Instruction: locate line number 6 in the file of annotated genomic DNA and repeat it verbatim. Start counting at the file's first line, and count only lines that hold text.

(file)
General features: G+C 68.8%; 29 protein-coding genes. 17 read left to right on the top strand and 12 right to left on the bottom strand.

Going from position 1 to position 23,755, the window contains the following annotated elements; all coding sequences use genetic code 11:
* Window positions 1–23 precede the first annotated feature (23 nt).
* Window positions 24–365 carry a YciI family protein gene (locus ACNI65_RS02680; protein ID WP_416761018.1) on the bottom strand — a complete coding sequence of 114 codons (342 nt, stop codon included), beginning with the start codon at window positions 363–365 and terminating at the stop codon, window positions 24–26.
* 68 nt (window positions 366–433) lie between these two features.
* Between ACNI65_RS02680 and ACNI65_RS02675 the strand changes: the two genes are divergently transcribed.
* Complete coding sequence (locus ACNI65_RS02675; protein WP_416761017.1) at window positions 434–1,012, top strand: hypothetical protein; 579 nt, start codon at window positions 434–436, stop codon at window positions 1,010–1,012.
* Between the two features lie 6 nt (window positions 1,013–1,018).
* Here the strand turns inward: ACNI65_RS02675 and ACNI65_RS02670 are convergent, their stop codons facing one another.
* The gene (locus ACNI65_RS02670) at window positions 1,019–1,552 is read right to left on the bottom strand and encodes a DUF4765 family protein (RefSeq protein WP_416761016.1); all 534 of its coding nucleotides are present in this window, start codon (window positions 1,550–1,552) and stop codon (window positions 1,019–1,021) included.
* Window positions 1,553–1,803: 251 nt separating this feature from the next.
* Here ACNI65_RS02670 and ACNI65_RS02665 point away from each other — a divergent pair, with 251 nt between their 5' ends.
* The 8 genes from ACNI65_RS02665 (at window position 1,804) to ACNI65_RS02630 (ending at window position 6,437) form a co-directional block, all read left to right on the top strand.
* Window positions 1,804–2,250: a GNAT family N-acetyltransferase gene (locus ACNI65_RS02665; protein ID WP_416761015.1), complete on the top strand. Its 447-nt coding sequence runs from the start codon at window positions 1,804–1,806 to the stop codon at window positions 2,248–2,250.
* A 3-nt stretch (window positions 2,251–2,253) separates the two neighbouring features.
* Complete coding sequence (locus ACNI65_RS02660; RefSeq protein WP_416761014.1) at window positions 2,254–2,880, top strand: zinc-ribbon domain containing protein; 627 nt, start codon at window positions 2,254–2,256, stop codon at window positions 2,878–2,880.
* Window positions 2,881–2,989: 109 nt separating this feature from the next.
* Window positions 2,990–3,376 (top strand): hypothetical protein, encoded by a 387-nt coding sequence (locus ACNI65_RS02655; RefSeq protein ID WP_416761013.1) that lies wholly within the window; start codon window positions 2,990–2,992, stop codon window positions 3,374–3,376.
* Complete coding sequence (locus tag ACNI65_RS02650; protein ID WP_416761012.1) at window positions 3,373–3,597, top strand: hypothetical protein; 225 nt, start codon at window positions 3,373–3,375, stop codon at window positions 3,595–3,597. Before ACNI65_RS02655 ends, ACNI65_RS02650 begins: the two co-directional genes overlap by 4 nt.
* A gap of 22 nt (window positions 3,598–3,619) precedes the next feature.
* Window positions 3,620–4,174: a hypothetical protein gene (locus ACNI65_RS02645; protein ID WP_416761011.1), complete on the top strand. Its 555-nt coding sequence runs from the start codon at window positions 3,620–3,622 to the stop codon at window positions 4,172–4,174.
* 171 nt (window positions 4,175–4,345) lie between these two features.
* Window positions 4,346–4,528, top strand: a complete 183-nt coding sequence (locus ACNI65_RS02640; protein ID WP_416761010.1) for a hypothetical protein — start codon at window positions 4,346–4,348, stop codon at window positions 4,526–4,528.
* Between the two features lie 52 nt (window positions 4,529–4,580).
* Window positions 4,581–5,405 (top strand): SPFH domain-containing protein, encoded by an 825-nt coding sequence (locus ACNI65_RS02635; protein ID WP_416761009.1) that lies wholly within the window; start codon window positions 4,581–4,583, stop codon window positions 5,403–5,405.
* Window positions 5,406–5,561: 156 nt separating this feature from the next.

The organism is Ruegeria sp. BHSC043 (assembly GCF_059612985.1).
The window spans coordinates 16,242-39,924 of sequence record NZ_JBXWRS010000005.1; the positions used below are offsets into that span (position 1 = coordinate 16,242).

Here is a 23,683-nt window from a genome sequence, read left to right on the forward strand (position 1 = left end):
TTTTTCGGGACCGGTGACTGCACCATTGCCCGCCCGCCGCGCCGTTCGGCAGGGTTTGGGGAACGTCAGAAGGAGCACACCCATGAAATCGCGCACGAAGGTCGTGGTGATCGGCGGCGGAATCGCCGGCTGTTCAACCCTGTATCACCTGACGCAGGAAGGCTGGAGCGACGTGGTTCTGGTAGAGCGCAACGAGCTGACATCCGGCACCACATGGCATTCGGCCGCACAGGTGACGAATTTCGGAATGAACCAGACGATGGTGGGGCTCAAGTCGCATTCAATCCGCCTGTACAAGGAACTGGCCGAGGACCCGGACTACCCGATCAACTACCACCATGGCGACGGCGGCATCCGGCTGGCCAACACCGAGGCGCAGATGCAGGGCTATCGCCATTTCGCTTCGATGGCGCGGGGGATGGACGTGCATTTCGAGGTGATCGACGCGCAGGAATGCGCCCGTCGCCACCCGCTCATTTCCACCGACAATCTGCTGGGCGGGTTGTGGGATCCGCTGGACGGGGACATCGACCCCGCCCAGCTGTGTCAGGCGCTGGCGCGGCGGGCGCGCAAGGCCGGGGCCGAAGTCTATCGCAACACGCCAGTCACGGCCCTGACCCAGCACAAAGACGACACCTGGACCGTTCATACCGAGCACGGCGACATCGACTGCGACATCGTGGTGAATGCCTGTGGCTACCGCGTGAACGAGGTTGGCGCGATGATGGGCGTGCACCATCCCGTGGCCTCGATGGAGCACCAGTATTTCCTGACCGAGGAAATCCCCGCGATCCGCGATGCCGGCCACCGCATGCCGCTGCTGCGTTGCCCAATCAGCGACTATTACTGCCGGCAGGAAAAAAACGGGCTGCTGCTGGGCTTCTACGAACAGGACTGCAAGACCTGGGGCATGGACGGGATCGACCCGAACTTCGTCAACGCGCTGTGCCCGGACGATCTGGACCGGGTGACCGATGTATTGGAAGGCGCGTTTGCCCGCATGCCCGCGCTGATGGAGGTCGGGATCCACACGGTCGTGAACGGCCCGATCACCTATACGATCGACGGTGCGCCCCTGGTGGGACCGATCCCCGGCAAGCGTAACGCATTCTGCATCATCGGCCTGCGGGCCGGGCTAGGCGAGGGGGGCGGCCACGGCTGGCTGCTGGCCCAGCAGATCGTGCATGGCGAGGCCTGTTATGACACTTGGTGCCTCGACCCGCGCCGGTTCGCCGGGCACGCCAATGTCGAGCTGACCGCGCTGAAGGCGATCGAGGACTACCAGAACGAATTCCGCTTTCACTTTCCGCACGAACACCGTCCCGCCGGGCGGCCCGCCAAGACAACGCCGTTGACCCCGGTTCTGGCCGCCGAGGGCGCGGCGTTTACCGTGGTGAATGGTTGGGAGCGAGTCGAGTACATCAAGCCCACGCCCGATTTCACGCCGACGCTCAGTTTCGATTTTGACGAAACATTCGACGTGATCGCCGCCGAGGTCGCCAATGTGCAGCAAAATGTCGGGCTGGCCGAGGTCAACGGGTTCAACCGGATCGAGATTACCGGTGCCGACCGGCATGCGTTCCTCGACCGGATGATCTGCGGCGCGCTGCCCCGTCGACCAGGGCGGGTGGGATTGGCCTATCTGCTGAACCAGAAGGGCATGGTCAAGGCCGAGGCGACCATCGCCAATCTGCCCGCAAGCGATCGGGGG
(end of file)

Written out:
* Between ACNI65_RS02680 and ACNI65_RS02675 the strand changes: the two genes are divergently transcribed.